Flux and fate of carbon from cells to ecosystems - coupled fluxes of C, N and P

The research in ecological stoichiometry deals with three basics priciples: The Liebig minimum priciple, the mass balance principle and the principle of homeostatic regulation. These priciples may be applied on all levels from single cells to ecosystems, and the key issue is to determine how carbon (C) uptake, release and sequestration may be governed by key limiting elements like phosphorus (P) and nitrogen (N). Stoichiometric principles is thus instrumental for the understanding of the regulation of C regulation at the cellular or organismal level, carbon flow in food webs, and thus - we believe - global carbon cycling.

Current research here involves the regulation and balance of carbon in organisms from phytoplankton and bacteria to zooplankton and insects at the organismal level, to catchment-lake interactions at the ecosystem scale. Basically this research build on mass-balance principles, but also includes detailed studies on C-metabolism, and the interaction between cycling of C and other key elements like N, P and Si at various levels.

At one end of the scale, the principle can be applied at the ecosystem level. E.g. in collaboration with Norwegian Institute for Water Research and University of Biological Sciences, we have been running a large scale project with the ultimate aim to model nation-wide C-cycling in catchments (funded by NFR), and also here include the role of atmospheric N-deposition and climate on the coupling of the key elements C, N, P and Si. We have modelled how climate, cathment variables and N-deposition in concert affect the concentration and flux of these elements - and the ratios between them - in lakes, and can from this also project future trends (cf. Hessen et al. Limnology and Oceanography 54: 2520-2528) and a series of upcoming papers. We have also together with US and Swedish colleagues made a comparison between ecosystems in Norway, Sweden and USA receiving high and low N-depositon, and demonstrated that high N-depositon likely have shiftet nutrient limitation from N to P in a vast number of lakes (Science, 2009, in press).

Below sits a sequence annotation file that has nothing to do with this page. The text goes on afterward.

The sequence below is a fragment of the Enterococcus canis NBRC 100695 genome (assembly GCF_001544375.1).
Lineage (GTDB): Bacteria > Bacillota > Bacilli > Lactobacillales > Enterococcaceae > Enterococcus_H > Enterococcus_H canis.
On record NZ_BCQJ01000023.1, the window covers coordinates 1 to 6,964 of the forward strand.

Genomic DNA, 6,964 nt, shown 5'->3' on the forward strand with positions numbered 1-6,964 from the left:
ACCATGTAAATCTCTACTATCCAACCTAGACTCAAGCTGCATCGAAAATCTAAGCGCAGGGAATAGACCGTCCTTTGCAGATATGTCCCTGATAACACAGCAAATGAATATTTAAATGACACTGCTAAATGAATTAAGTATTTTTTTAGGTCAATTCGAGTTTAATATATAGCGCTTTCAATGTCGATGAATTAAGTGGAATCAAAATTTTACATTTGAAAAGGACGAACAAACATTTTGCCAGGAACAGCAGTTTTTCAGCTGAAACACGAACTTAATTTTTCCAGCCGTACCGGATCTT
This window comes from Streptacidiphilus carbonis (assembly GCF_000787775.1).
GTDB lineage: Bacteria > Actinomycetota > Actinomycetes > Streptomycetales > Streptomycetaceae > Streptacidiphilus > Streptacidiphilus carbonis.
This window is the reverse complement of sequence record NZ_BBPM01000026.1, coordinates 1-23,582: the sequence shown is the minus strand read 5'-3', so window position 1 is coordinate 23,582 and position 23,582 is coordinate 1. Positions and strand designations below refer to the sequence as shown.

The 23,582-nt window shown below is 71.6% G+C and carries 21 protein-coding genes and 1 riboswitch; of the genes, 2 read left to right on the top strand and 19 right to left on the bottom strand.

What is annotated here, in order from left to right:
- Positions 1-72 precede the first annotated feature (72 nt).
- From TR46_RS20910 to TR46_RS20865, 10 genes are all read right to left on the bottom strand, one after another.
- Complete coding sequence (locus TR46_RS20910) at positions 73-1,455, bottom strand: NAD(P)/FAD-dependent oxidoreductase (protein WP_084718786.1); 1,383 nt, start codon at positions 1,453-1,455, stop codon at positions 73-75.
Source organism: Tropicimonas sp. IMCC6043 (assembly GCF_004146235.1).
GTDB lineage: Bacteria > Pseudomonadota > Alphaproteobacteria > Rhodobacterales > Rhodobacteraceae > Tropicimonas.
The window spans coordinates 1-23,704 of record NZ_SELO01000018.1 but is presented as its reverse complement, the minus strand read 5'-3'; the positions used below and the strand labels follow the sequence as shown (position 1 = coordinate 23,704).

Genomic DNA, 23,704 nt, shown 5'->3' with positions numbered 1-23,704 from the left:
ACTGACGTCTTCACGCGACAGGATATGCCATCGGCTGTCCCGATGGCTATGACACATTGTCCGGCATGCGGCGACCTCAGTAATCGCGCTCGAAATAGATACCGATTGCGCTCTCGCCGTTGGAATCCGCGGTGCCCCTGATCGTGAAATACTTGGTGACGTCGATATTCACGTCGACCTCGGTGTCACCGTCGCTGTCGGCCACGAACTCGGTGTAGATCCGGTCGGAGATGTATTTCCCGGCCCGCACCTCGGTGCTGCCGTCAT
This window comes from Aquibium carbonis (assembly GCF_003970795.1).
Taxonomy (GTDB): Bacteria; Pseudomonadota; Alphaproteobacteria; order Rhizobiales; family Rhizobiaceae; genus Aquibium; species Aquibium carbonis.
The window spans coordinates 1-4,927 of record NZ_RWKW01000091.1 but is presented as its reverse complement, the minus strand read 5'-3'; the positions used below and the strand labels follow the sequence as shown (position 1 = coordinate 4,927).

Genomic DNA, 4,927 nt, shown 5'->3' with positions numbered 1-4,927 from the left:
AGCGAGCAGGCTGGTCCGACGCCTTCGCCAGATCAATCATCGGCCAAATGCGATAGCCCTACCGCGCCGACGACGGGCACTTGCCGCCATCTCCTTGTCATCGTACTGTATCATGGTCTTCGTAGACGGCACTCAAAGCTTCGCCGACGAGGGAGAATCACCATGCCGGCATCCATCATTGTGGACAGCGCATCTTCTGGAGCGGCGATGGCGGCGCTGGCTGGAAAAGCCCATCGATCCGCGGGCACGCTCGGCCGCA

At the other end of the scale, we know that access to P and N may regulate the balance between ribosomal and protein synthesis, and thus potentially control growth rate of organisms. We have also recently postulated that P-deficiency and reallocation of P from DNA to RNA may serve as an evolutionary driver towards reduced genome size (Trends in Evolution and Ecology, in press).

Inbetween, we have all the stoichiometrically driven fluxes and species interactions within food webs. Hence Ecological stoichiometry (cf. Sterner and Elser 2002, Ecological Stoichiometry, Princeton University Press) may serve as a unifying tool for adressing key questions related to the flux of energy and matter at all levvels from atoms to ecosystems. A more comprehensive overview and update see Jim Elsers illuminating sites: http://www.elserlab.asu.edu/index.html  and http://stoichiometry.wordpress.com/